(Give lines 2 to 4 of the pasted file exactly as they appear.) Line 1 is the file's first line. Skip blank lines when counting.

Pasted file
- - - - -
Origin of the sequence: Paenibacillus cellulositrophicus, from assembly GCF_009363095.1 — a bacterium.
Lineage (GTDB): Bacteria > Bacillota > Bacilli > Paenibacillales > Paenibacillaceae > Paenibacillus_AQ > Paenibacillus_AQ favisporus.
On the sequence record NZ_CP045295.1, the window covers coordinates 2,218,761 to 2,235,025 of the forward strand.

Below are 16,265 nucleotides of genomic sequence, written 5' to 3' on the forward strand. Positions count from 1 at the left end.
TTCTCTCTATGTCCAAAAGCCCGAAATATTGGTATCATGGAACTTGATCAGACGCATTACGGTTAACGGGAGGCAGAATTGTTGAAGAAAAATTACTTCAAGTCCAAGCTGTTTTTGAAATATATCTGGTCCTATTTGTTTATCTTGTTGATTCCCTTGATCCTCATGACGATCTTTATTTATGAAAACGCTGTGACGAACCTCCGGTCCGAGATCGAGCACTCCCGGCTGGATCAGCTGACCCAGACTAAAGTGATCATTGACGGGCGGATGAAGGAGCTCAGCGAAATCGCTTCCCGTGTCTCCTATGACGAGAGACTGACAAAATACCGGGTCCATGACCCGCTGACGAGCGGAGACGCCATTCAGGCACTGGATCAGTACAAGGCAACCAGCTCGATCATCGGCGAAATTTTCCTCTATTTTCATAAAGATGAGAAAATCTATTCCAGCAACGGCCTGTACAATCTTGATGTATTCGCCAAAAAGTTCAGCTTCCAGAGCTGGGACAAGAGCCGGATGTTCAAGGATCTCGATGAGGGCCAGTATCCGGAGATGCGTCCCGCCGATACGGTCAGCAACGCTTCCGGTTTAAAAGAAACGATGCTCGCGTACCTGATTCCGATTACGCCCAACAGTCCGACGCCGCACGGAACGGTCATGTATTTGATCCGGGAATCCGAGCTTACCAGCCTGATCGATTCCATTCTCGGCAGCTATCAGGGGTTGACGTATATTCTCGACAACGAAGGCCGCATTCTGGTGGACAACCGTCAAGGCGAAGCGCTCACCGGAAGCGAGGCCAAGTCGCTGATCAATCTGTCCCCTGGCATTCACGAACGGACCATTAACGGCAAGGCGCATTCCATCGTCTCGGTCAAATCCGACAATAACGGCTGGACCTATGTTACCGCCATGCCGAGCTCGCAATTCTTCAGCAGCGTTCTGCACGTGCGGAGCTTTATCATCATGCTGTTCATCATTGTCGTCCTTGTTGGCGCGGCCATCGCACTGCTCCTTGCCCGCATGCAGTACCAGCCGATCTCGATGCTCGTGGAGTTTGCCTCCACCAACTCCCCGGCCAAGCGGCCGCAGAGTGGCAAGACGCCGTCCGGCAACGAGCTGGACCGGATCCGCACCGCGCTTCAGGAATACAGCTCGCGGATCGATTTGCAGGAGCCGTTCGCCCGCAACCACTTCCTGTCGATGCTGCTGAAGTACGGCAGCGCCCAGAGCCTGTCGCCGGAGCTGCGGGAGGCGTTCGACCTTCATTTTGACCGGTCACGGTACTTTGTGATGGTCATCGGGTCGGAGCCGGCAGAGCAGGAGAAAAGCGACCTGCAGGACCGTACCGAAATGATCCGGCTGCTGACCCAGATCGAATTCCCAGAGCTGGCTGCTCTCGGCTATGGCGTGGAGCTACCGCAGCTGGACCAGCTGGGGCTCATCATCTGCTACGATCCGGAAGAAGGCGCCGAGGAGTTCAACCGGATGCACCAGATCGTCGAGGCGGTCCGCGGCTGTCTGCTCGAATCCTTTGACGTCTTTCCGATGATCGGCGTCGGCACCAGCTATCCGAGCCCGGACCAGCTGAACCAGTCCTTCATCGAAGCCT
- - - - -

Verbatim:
Lineage (GTDB): Bacteria > Bacillota > Bacilli > Paenibacillales > Paenibacillaceae > Paenibacillus_AQ > Paenibacillus_AQ favisporus.
On the sequence record NZ_CP045295.1, the window covers coordinates 2,218,761 to 2,235,025 of the forward strand.

Below are 16,265 nucleotides of genomic sequence, written 5' to 3' on the forward strand. Positions count from 1 at the left end.